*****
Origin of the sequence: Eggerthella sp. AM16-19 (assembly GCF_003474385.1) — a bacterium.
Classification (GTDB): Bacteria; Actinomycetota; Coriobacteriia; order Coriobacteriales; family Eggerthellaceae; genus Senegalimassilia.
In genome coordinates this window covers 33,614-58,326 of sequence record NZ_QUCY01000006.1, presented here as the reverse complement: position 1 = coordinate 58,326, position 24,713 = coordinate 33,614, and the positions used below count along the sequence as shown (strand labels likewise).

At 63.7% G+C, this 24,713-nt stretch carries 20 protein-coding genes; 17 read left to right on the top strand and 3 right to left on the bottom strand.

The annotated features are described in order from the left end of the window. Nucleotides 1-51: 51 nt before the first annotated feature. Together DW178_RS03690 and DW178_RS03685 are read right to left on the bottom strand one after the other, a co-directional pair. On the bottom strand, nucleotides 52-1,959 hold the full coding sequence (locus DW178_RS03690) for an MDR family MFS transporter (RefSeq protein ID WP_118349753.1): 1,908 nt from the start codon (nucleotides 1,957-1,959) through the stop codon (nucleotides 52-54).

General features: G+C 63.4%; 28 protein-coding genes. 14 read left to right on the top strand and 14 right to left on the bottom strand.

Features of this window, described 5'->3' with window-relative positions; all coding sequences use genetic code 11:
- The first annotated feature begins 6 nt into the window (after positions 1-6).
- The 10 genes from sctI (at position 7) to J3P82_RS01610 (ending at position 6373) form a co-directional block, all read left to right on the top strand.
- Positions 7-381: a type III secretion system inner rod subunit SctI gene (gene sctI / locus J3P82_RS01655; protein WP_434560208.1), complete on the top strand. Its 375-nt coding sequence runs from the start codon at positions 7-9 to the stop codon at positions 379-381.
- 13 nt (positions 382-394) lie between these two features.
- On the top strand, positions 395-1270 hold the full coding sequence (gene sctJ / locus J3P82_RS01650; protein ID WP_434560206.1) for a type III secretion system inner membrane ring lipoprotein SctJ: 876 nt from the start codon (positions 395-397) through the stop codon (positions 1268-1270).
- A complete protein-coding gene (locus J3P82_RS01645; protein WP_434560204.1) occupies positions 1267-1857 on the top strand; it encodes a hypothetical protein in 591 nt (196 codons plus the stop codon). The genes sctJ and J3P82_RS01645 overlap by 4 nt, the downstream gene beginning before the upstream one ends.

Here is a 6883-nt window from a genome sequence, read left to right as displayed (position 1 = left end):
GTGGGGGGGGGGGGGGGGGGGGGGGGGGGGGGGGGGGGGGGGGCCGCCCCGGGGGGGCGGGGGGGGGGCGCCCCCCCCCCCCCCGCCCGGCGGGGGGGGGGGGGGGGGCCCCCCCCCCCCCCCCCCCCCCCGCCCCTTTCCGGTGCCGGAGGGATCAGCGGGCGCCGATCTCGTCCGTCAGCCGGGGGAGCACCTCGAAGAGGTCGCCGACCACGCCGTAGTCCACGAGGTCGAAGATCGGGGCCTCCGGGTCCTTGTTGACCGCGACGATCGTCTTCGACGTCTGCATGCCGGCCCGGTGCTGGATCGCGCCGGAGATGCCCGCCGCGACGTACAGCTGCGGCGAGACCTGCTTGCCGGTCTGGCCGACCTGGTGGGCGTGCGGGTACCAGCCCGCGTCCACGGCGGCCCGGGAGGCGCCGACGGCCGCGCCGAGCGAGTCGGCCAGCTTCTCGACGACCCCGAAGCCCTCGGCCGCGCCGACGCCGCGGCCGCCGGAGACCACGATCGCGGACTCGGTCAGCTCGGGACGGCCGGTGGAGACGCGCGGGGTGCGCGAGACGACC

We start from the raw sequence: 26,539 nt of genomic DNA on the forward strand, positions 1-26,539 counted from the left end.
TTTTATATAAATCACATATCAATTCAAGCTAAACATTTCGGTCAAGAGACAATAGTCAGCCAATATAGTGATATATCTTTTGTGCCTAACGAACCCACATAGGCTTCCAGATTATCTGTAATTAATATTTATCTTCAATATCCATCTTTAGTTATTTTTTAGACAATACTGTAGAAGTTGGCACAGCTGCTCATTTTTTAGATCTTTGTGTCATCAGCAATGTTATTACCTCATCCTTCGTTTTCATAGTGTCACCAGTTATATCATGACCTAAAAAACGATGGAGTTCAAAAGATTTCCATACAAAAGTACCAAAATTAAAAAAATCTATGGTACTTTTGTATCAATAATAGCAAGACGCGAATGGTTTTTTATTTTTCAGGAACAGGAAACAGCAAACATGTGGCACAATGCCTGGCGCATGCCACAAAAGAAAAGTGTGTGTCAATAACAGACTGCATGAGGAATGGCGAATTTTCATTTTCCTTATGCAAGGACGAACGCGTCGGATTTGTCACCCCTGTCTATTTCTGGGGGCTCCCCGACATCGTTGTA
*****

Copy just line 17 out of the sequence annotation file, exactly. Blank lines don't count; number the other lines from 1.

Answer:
TTTTATATAAATCACATATCAATTCAAGCTAAACATTTCGGTCAAGAGACAATAGTCAGCCAATATAGTGATATATCTTTTGTGCCTAACGAACCCACATAGGCTTCCAGATTATCTGTAATTAATATTTATCTTCAATATCCATCTTTAGTTATTTTTTAGACAATACTGTAGAAGTTGGCACAGCTGCTCATTTTTTAGATCTTTGTGTCATCAGCAATGTTATTACCTCATCCTTCGTTTTCATAGTGTCACCAGTTATATCATGACCTAAAAAACGATGGAGTTCAAAAGATTTCCATACAAAAGTACCAAAATTAAAAAAATCTATGGTACTTTTGTATCAATAATAGCAAGACGCGAATGGTTTTTTATTTTTCAGGAACAGGAAACAGCAAACATGTGGCACAATGCCTGGCGCATGCCACAAAAGAAAAGTGTGTGTCAATAACAGACTGCATGAGGAATGGCGAATTTTCATTTTCCTTATGCAAGGACGAACGCGTCGGATTTGTCACCCCTGTCTATTTCTGGGGGCTCCCCGACATCGTTGTA